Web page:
One out of three radiologists reported that one lesion. The neurologist, however, confirmed brain atrophy on the right and left side of my brain, hyperintense rings around my lateral ventricles and cerebellar atrophy--none of which was reported by the radiologist. My first neuro did not pick up on these things either because, I believe, he was just looking at the radiologist's reports. The second neuro actually looked at the MRI images while I was sitting in his office because I asked him to.
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  #8  
Old 10-19-2011, 09:21 AM
hope32 hope32 is offline
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Wow, interesting! Sorry you had to deal with all that though. I definitely know the MS specialist plans to look at the MRIs at my appt on Tuesday and compare them to my previous MRI. (My appt is with the NP but she said to be sure to schedule the appt for a day when Dr. K is in so he can come go over the MRIs with us.)

The nurse I spoke to on the phone yesterday did tell me it was possible that I could have a new lesion that is causing my symptoms even if it was no longer enhancing at the time of the MRI.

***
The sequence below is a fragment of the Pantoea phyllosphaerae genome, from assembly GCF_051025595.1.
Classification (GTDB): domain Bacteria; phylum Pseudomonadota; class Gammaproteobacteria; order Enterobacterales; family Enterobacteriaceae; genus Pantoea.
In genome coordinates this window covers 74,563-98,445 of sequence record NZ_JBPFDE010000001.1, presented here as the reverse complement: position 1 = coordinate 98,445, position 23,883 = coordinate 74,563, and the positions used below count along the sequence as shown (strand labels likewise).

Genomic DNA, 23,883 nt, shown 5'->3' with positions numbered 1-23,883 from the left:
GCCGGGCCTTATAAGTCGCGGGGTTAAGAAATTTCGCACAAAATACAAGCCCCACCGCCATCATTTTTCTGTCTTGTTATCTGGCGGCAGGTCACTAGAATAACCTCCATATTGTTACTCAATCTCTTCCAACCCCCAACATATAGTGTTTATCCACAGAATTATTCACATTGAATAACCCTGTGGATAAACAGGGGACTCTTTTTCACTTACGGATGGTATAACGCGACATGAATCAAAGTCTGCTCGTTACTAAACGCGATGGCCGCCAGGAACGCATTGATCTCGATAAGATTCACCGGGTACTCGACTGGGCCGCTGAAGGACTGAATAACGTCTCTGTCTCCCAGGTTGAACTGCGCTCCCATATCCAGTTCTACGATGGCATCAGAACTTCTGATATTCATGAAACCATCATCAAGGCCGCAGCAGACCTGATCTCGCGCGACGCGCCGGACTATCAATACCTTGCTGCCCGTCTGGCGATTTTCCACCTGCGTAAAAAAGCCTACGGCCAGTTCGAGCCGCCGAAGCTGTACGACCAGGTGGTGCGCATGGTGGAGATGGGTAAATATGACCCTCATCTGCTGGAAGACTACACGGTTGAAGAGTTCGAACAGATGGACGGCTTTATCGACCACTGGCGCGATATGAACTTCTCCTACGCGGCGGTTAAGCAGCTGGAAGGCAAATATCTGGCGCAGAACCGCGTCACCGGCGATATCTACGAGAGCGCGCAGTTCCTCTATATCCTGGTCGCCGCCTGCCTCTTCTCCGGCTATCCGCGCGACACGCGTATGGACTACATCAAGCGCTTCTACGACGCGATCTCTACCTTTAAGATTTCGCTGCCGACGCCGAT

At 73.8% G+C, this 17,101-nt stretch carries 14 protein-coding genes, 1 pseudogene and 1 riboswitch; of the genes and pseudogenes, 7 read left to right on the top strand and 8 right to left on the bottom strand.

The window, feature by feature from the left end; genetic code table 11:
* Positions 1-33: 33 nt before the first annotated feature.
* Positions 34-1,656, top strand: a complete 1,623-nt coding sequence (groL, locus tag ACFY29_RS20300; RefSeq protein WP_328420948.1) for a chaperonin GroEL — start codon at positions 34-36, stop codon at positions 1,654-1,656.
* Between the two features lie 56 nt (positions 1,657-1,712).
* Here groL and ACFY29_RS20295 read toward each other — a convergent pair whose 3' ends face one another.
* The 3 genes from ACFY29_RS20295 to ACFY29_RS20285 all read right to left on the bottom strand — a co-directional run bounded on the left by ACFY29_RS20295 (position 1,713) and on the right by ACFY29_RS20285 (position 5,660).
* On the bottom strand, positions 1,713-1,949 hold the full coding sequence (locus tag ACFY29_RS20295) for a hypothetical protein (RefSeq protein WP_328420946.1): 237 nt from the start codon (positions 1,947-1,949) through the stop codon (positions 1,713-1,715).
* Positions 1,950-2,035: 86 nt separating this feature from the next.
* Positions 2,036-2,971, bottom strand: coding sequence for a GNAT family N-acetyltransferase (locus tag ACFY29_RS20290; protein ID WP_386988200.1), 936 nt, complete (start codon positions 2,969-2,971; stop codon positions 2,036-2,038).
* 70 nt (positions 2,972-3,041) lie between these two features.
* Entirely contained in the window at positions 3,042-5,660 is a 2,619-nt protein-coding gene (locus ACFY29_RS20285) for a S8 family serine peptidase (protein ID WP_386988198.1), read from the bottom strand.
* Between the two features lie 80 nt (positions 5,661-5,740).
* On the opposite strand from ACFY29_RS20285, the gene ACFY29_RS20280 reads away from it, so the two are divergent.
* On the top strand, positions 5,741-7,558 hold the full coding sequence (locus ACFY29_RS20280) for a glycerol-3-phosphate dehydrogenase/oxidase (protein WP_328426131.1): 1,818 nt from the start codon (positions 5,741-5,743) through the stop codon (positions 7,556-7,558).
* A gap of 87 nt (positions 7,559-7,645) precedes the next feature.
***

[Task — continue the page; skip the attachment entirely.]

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  #9  
Old 10-19-2011, 09:38 AM
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mommy1 mommy1 is offline
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As I understand it there is little evidence that MRIs match the exam in any case.
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  #10  
Old 10-19-2011, 11:01 AM
jumpinjiminy jumpinjiminy is offline
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I keep wondering why MRI is the tool of choice in monitoring and diagnosing neurological diseases when it clearly doesn't always catch what's going on inside. I can think of at least 9 distinct episodes I've had over the years. Despite the fact I've only had one MRI of each area done with an MS protocol, not one showed a lesion, new or old.